We managed to improve on our plans at the outset of the year of containing operating expenses in the year under review at the levels of the previous year. As a result, total operating expenses for the year decreased by 6% from Rs. 4,081 Mn. in 2019/20 to Rs. 3,830 Mn. in 2020/21.

While decreases were seen across all major categories of operating expenses, the most significant saving of 15% came from personnel expenses which decreased from Rs. 1,651 Mn. to Rs. 1,402 Mn. The main contributory factors for the savings from personnel expenses were working from home arrangements due to COVID-19 pandemic related lockdowns and curtailment of discretionary expenses. With due regard to the volatile and uncertain times ahead, certain decisions were also taken with regard to the employee benefits and emoluments. It is noteworthy to mention here that, with our employee-focused HR strategy, we did not retrench a single staff member or resort to pay cuts. The marketing budget was slashed during the year while increasingly resorting to marketing and communications on the website and digital media.

Growth in operating income and the containment of costs saw the cost to income ratio (excluding taxes on financial services) for the year under review decrease to 41% from 49 % in 2019/20, signifying operational efficiencies.

Asset quality and impairment provisioning

On average, our lending portfolio accounts for 80% of our total assets and hence, it is needless to say that the quality of our assets portfolio depends heavily on the quality of the lending portfolio. I am happy to report that the economic slowdown did not lead to an increase in defaults. It is noteworthy that 69% of our lending portfolio comprises leasing while gold loans accounts for 9%. As a result of the abnormally higher vehicle prices, lessees undergoing stress conditions with regard to their repayments either by themselves or based on our advice at times, opted to dispose their vehicles and settle the lease contracts.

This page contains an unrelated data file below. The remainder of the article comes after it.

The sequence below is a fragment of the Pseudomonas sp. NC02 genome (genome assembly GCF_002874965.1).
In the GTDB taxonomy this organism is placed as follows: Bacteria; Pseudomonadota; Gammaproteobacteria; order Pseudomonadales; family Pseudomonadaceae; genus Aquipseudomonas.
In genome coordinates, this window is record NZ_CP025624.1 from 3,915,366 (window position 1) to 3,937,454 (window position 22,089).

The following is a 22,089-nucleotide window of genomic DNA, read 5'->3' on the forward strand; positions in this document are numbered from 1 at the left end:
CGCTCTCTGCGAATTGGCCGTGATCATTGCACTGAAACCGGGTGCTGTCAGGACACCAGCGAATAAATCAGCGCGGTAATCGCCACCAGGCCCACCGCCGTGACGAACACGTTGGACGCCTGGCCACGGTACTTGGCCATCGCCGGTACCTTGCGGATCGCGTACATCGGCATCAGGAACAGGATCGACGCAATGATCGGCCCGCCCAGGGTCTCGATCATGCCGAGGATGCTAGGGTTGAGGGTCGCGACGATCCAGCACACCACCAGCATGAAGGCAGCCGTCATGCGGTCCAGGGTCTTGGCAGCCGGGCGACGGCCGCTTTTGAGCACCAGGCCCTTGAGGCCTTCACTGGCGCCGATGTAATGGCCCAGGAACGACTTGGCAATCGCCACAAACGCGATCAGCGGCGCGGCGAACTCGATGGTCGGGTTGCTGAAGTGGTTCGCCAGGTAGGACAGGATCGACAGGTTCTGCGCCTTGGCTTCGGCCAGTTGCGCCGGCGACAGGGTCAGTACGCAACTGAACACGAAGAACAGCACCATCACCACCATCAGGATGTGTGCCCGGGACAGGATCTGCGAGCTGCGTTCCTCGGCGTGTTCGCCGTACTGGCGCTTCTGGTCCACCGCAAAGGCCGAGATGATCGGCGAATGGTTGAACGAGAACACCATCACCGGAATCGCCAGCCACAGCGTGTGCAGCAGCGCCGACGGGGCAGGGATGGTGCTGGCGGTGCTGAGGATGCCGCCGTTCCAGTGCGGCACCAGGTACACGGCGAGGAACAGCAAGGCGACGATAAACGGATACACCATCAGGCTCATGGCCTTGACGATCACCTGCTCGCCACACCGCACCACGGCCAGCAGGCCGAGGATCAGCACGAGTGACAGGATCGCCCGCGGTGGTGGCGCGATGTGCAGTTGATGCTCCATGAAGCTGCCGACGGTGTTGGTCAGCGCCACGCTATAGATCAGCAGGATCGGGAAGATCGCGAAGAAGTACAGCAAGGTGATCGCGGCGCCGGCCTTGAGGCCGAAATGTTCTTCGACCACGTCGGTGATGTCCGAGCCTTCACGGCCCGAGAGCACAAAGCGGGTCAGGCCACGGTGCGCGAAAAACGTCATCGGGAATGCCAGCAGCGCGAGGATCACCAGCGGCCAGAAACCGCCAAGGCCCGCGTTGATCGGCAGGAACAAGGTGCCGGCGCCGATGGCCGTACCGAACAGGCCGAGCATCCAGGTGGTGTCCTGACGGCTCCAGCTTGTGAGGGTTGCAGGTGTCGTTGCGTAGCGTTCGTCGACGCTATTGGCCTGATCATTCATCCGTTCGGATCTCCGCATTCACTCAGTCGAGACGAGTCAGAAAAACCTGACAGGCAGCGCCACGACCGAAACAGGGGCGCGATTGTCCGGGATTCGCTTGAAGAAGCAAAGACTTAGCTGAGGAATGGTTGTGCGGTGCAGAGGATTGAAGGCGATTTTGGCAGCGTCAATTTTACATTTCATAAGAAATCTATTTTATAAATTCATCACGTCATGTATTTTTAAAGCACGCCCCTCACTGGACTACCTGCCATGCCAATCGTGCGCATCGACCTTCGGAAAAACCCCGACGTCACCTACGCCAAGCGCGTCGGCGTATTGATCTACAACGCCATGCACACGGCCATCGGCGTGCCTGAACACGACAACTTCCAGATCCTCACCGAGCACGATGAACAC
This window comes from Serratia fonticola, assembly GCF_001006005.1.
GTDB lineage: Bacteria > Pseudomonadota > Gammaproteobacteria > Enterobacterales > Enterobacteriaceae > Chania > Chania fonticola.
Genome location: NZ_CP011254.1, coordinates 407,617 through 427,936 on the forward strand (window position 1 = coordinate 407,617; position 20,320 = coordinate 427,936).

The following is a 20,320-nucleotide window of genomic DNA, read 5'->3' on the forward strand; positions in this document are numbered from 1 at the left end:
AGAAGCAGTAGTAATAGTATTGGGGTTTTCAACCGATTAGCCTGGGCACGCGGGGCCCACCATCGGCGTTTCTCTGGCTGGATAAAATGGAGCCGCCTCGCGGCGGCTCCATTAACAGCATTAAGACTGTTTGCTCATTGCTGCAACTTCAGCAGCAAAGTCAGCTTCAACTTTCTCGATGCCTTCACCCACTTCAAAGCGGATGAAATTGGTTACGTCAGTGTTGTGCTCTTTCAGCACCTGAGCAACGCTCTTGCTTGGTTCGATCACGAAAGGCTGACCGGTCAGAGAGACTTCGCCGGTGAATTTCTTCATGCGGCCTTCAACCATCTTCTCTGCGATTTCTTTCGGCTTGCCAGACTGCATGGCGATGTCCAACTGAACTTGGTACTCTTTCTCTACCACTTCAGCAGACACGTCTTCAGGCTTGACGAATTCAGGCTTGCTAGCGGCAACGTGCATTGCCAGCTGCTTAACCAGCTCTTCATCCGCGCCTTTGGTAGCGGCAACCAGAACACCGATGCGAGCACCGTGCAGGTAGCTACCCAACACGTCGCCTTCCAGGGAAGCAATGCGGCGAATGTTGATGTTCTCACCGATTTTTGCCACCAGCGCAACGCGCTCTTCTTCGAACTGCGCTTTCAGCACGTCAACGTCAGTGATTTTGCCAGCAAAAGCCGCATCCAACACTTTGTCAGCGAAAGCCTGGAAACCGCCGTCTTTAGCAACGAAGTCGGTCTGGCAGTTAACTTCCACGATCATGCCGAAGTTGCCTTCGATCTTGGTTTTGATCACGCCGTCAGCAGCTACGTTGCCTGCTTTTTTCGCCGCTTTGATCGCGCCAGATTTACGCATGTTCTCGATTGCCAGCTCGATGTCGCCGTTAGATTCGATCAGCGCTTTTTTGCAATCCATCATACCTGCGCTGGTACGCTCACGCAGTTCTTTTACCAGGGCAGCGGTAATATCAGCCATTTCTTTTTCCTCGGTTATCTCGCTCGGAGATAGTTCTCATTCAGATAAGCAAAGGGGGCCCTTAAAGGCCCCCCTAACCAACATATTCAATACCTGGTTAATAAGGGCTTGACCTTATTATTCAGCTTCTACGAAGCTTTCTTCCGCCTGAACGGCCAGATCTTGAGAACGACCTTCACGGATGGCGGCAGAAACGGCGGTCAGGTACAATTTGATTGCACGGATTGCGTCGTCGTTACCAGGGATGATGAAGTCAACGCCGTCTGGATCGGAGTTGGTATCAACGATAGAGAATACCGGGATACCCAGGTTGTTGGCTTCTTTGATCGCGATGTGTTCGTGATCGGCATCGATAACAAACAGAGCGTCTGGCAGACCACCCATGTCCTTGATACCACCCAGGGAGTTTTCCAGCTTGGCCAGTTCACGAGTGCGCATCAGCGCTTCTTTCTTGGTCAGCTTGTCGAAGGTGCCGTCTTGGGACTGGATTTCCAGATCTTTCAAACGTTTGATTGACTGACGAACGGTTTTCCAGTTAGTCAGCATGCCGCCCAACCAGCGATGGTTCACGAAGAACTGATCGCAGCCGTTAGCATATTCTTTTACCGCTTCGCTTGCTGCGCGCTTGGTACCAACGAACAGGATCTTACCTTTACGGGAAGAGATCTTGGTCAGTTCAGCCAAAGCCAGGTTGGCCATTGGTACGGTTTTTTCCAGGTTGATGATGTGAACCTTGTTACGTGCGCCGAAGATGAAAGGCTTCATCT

Historically, we have been maintaining our LTV ratio lower than the industry average and it is yet another reason for our lower NPA ratio.

At a time when the industry was experiencing a significant deterioration in asset quality, CDB managed to maintain its asset quality at a level substantially lower than the industry average as evident from the NPA ratio (gross) of 7.00% (7.54% in in 2019/20) compared to the industry average of 11%. Improvement in asset quality led the impairment provision for the year to decrease to Rs. 1,422 Mn. compared to Rs. 1,553 Mn. last year. Provision cover too improved accordingly from 49.34% in 2019/20 to 69.12% in the current year. Open credit exposure ratio came down to 39.22% as at 31 March 2021 from 47.55% a year ago.

Asset quality and impairment provision of the last 5 years
2020/21 2019/20 2018/19 2017/18 2016/17
NPA ratio (Gross) (%) 7.00 7.54 6.68 3.07 3.08
NPA ratio (Net) (%) 2.21 4.24 3.84 0.89 1.05
Impairment provision (Rs. Mn.) 3,741 2,667 2,064 1,336 895
Provision cover (%) 69.12 49.34 44.12 71.60 66.44
Open credit exposure ratio (%) 39.22 47.55 51.54 21.22 20.63

Except for the 2.00% personal loans portfolio, the rest of the lending portfolio is asset backed with a lower LTV ratio and as a result, our LGD is relatively lower. Historically our loss rates have been significantly lower compared to the industry. Our NIM which was 8.10% in 2020/21 too makes a statement about the risk profile of the customers that we cater to.

All these factors combined contributed to the decrease in the impairment provision for the year compared to the previous year.

Stage-wise break down of the lending portfolio and the impairment provision is given below.
Product Stage 1
(Rs. Mn.)
Stage 2
(Rs. Mn.)
Stage 3
(Rs. Mn.)
(Rs. Mn.)
Lending portfolio 63,779 8,105 6,915 78,799
Impairment provision 394 561 2,786 3,741

Performance of loans under moratoria